Global Burden of Disease due to Asthma
Asthma is a chronic disease affecting people around the world at all life stages. Severe disease may cause a substantial burden on individuals and health services, including premature death or a severely reduced quality of life. Global patterns are similar across children, adolescents and adults but the burden in terms of prevalence and severity of disease is highest in adolescents.
How many people have asthma?
The prevalence of asthma is hard to estimate globally due to differences in survey methods, and in the diagnosis and reporting of asthma. The Global Asthma Network (GAN) Phase I assessed prevalence of asthma symptoms between 2015-2020 via questionnaires, using the same standardised study protocol as the International Study of Asthma and Allergies in Children (ISAAC), Phase I 1992-1995 and Phase III 2000-2003. School pupils aged 13-14 years (adolescents), and optionally aged 6-7 years (children) participated from centres selected within a geographical sampling frame. Additionally in GAN, there was an option to include parents/guardians of the adolescents and/or children as an adult group. All three age groups answered a question on whether they had experienced wheezing or whistling in the chest in the past 12 months; a positive answer was used to calculate the prevalence of current asthma symptoms.
GAN Phase I surveyed 101,777 children in 44 centres within 16 countries, 157,784 adolescents in 63 centres, within 25 countries, and 193,912 adults (54% female; median age 38, interquartile range 33, 43) in 43 centres within 17 countries. For each age group, Figures 1-3 show prevalence of current asthma symptoms by centre in GAN Phase I, and for children and adolescents (Figures 1 and 2), the most recent ISAAC result where GAN data was not available. Similar to ISAAC Phases I and III, GAN Phase I showed wide variations between centres, both within and between countries. Across all age groups Indian centres had generally low prevalence. Asian and Eastern European centres were slightly higher, followed by Mexican and South American centres. For adolescents and children, highest rates were generally seen in English speaking countries in ISAAC but not many English speaking countries completed GAN Phase I.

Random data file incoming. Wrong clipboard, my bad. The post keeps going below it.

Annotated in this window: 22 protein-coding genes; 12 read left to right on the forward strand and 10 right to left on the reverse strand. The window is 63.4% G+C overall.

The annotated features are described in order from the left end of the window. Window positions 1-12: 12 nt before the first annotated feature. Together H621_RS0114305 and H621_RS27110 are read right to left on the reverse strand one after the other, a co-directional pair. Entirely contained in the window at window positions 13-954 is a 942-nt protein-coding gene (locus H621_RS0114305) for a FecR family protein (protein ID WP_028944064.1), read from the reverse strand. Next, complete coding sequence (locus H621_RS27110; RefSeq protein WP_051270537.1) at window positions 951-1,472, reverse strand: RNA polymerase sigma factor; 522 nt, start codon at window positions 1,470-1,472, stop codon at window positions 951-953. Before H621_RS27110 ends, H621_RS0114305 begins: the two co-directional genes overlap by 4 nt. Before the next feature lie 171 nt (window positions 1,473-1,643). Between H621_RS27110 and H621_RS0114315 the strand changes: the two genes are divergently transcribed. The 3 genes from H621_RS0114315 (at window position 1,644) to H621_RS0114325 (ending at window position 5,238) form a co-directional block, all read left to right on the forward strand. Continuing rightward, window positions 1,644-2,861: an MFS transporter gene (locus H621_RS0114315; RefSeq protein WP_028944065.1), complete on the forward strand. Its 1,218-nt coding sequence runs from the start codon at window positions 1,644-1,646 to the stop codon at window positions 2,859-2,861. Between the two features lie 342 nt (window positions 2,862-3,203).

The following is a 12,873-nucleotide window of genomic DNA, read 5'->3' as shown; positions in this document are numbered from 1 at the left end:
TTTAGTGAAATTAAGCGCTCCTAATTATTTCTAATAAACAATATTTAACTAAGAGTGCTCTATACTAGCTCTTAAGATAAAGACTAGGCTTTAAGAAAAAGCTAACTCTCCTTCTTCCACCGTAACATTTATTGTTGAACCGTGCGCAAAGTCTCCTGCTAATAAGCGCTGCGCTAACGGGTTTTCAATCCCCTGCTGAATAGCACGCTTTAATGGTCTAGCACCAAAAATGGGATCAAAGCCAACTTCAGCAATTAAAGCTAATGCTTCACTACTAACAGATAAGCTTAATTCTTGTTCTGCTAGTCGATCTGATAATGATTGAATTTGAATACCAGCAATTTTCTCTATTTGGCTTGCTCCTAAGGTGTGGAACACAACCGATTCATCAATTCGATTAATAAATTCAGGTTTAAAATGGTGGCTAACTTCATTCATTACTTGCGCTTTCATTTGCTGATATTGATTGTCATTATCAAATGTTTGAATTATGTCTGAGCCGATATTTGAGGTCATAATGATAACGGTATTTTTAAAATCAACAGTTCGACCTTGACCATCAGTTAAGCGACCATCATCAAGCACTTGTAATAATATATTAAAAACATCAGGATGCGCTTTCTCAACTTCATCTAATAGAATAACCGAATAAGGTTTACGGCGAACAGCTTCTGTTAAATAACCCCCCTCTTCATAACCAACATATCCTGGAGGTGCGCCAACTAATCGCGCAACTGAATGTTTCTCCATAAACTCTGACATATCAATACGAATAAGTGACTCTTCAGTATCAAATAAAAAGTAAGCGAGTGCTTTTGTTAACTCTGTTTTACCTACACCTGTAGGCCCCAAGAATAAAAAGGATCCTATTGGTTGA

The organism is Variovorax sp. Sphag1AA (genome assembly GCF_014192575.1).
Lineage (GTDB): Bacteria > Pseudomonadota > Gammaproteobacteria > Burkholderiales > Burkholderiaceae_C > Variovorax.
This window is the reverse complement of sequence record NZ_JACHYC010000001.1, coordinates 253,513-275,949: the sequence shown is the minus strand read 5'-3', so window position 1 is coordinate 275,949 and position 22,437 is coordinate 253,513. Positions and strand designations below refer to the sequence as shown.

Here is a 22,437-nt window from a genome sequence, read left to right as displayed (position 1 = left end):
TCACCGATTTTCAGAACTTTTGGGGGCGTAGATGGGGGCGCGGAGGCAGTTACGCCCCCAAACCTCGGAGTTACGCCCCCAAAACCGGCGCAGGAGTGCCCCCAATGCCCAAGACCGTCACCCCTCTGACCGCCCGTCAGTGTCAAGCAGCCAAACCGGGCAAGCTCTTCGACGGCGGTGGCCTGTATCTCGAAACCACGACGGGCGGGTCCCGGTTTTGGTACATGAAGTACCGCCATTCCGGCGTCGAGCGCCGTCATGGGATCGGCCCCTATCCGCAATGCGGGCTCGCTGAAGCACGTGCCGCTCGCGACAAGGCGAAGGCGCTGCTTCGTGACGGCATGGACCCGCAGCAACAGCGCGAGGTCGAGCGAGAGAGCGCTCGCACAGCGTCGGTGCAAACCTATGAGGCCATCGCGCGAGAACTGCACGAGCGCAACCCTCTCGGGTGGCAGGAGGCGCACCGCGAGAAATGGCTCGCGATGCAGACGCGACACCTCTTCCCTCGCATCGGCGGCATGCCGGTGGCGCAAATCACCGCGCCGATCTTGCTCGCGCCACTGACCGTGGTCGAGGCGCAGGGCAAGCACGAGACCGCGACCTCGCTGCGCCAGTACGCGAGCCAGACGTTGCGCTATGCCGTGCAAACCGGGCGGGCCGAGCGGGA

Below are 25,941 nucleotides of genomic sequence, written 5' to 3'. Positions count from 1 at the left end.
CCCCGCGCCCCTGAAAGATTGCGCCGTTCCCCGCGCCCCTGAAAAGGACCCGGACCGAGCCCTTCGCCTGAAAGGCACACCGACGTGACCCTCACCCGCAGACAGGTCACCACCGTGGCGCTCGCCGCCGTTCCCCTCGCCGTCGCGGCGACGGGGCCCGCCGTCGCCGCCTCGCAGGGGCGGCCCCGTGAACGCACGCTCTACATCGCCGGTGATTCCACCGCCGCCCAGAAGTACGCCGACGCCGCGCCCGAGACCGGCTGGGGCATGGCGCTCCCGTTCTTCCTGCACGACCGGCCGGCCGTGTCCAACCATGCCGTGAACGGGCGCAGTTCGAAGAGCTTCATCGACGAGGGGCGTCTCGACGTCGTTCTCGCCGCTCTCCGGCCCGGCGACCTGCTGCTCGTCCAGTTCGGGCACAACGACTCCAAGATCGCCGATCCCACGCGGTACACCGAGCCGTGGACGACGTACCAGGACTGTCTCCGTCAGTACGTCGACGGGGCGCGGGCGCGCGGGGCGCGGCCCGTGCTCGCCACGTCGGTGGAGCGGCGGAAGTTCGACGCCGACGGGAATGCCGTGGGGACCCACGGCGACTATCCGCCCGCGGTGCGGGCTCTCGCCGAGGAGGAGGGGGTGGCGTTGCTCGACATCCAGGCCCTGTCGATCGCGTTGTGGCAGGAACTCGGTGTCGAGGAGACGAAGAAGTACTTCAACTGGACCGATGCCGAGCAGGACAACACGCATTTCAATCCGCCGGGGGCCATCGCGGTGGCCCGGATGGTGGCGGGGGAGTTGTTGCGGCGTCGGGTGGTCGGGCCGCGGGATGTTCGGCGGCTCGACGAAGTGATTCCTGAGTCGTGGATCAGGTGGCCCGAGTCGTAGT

The overall prevalence of current asthma symptoms in GAN Phase I was 9.1% for children, 11.0% for adolescents, and 6.6% for adults. This differed by country income level with lower prevalences across all three age groups in low- to lower-middle-income countries and highest prevalences in high-income countries (Figure 4). Overall, wheeze prevalence in children and adolescents has remained fairly stable from ISAAC Phases I to III and to GAN Phase I, though some individual centres have changed substantially. In general, low-income countries saw a small decrease of prevalence of current asthma symptoms but lower-middle-income countries saw an increase.